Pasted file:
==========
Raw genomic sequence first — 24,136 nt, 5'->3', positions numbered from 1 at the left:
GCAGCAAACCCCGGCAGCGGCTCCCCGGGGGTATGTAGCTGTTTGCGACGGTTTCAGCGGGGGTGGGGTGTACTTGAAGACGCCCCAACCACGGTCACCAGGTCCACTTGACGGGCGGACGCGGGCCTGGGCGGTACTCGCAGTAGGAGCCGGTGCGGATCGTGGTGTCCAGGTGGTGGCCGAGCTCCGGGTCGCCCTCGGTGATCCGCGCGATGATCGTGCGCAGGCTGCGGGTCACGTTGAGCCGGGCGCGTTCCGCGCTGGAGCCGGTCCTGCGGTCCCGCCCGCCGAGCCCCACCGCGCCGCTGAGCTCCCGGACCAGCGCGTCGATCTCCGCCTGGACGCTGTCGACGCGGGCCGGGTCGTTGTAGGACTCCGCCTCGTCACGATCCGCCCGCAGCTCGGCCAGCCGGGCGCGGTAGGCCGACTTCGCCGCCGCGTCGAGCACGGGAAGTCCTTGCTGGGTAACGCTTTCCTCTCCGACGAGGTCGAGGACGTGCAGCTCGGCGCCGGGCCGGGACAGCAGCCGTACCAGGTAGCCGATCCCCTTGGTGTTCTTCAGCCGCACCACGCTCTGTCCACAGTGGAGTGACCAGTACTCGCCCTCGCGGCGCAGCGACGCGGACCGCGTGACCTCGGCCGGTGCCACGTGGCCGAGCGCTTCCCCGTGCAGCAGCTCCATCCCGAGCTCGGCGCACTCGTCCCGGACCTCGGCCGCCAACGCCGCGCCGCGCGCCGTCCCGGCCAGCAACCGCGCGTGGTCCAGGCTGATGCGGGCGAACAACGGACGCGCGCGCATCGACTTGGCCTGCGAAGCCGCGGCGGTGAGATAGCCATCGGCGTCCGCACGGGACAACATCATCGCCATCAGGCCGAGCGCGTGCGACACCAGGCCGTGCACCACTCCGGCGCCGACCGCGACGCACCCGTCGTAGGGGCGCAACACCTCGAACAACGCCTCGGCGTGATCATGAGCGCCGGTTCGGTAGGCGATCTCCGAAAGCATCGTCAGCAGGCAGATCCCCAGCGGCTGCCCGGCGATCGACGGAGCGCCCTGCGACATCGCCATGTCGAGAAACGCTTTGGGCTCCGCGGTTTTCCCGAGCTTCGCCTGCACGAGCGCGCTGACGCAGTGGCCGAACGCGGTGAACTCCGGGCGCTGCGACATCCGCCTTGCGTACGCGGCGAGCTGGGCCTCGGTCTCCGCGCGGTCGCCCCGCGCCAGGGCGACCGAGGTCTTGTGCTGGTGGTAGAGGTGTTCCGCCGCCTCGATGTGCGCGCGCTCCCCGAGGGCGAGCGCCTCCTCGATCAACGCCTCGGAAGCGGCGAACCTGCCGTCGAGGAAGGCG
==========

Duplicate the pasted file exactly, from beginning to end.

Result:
Raw genomic sequence first — 24,136 nt, 5'->3', positions numbered from 1 at the left:
GCAGCAAACCCCGGCAGCGGCTCCCCGGGGGTATGTAGCTGTTTGCGACGGTTTCAGCGGGGGTGGGGTGTACTTGAAGACGCCCCAACCACGGTCACCAGGTCCACTTGACGGGCGGACGCGGGCCTGGGCGGTACTCGCAGTAGGAGCCGGTGCGGATCGTGGTGTCCAGGTGGTGGCCGAGCTCCGGGTCGCCCTCGGTGATCCGCGCGATGATCGTGCGCAGGCTGCGGGTCACGTTGAGCCGGGCGCGTTCCGCGCTGGAGCCGGTCCTGCGGTCCCGCCCGCCGAGCCCCACCGCGCCGCTGAGCTCCCGGACCAGCGCGTCGATCTCCGCCTGGACGCTGTCGACGCGGGCCGGGTCGTTGTAGGACTCCGCCTCGTCACGATCCGCCCGCAGCTCGGCCAGCCGGGCGCGGTAGGCCGACTTCGCCGCCGCGTCGAGCACGGGAAGTCCTTGCTGGGTAACGCTTTCCTCTCCGACGAGGTCGAGGACGTGCAGCTCGGCGCCGGGCCGGGACAGCAGCCGTACCAGGTAGCCGATCCCCTTGGTGTTCTTCAGCCGCACCACGCTCTGTCCACAGTGGAGTGACCAGTACTCGCCCTCGCGGCGCAGCGACGCGGACCGCGTGACCTCGGCCGGTGCCACGTGGCCGAGCGCTTCCCCGTGCAGCAGCTCCATCCCGAGCTCGGCGCACTCGTCCCGGACCTCGGCCGCCAACGCCGCGCCGCGCGCCGTCCCGGCCAGCAACCGCGCGTGGTCCAGGCTGATGCGGGCGAACAACGGACGCGCGCGCATCGACTTGGCCTGCGAAGCCGCGGCGGTGAGATAGCCATCGGCGTCCGCACGGGACAACATCATCGCCATCAGGCCGAGCGCGTGCGACACCAGGCCGTGCACCACTCCGGCGCCGACCGCGACGCACCCGTCGTAGGGGCGCAACACCTCGAACAACGCCTCGGCGTGATCATGAGCGCCGGTTCGGTAGGCGATCTCCGAAAGCATCGTCAGCAGGCAGATCCCCAGCGGCTGCCCGGCGATCGACGGAGCGCCCTGCGACATCGCCATGTCGAGAAACGCTTTGGGCTCCGCGGTTTTCCCGAGCTTCGCCTGCACGAGCGCGCTGACGCAGTGGCCGAACGCGGTGAACTCCGGGCGCTGCGACATCCGCCTTGCGTACGCGGCGAGCTGGGCCTCGGTCTCCGCGCGGTCGCCCCGCGCCAGGGCGACCGAGGTCTTGTGCTGGTGGTAGAGGTGTTCCGCCGCCTCGATGTGCGCGCGCTCCCCGAGGGCGAGCGCCTCCTCGATCAACGCCTCGGAAGCGGCGAACCTGCCGTCGAGGAAGGCG